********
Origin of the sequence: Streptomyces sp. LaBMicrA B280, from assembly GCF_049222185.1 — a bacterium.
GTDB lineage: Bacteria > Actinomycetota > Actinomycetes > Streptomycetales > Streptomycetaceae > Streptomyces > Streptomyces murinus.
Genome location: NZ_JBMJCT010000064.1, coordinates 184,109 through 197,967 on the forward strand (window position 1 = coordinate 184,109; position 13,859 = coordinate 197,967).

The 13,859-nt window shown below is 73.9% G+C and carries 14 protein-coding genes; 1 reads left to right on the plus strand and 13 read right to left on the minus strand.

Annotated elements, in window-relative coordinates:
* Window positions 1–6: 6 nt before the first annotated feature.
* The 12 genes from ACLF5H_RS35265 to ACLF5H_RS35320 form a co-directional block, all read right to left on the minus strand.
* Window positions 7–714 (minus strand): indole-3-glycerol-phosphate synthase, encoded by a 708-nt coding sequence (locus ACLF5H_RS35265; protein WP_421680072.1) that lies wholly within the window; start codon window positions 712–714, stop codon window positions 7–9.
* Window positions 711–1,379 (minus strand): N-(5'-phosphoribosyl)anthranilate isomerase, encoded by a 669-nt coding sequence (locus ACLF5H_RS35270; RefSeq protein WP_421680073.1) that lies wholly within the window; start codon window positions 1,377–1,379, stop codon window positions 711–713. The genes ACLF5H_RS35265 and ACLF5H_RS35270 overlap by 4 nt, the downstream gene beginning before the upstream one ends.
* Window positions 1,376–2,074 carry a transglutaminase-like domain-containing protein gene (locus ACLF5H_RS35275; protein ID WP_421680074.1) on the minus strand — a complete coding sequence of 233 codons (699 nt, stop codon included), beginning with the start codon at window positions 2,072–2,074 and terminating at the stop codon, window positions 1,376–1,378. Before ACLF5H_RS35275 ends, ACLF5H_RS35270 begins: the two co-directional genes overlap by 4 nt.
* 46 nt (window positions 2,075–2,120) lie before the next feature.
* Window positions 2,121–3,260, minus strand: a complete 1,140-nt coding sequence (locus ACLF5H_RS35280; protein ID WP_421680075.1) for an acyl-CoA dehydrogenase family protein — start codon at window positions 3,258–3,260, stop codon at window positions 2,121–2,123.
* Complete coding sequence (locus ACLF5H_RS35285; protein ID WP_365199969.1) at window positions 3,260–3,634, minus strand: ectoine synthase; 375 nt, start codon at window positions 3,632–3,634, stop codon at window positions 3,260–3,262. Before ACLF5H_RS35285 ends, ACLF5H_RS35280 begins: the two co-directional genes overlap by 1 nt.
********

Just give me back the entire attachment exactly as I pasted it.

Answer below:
Origin of the sequence: Streptomyces sp. LaBMicrA B280, from assembly GCF_049222185.1 — a bacterium.
GTDB lineage: Bacteria > Actinomycetota > Actinomycetes > Streptomycetales > Streptomycetaceae > Streptomyces > Streptomyces murinus.
Genome location: NZ_JBMJCT010000064.1, coordinates 184,109 through 197,967 on the forward strand (window position 1 = coordinate 184,109; position 13,859 = coordinate 197,967).

The 13,859-nt window shown below is 73.9% G+C and carries 14 protein-coding genes; 1 reads left to right on the plus strand and 13 read right to left on the minus strand.

Annotated elements, in window-relative coordinates:
* Window positions 1–6: 6 nt before the first annotated feature.
* The 12 genes from ACLF5H_RS35265 to ACLF5H_RS35320 form a co-directional block, all read right to left on the minus strand.
* Window positions 7–714 (minus strand): indole-3-glycerol-phosphate synthase, encoded by a 708-nt coding sequence (locus ACLF5H_RS35265; protein WP_421680072.1) that lies wholly within the window; start codon window positions 712–714, stop codon window positions 7–9.
* Window positions 711–1,379 (minus strand): N-(5'-phosphoribosyl)anthranilate isomerase, encoded by a 669-nt coding sequence (locus ACLF5H_RS35270; RefSeq protein WP_421680073.1) that lies wholly within the window; start codon window positions 1,377–1,379, stop codon window positions 711–713. The genes ACLF5H_RS35265 and ACLF5H_RS35270 overlap by 4 nt, the downstream gene beginning before the upstream one ends.
* Window positions 1,376–2,074 carry a transglutaminase-like domain-containing protein gene (locus ACLF5H_RS35275; protein ID WP_421680074.1) on the minus strand — a complete coding sequence of 233 codons (699 nt, stop codon included), beginning with the start codon at window positions 2,072–2,074 and terminating at the stop codon, window positions 1,376–1,378. Before ACLF5H_RS35275 ends, ACLF5H_RS35270 begins: the two co-directional genes overlap by 4 nt.
* 46 nt (window positions 2,075–2,120) lie before the next feature.
* Window positions 2,121–3,260, minus strand: a complete 1,140-nt coding sequence (locus ACLF5H_RS35280; protein ID WP_421680075.1) for an acyl-CoA dehydrogenase family protein — start codon at window positions 3,258–3,260, stop codon at window positions 2,121–2,123.
* Complete coding sequence (locus ACLF5H_RS35285; protein ID WP_365199969.1) at window positions 3,260–3,634, minus strand: ectoine synthase; 375 nt, start codon at window positions 3,632–3,634, stop codon at window positions 3,260–3,262. Before ACLF5H_RS35285 ends, ACLF5H_RS35280 begins: the two co-directional genes overlap by 1 nt.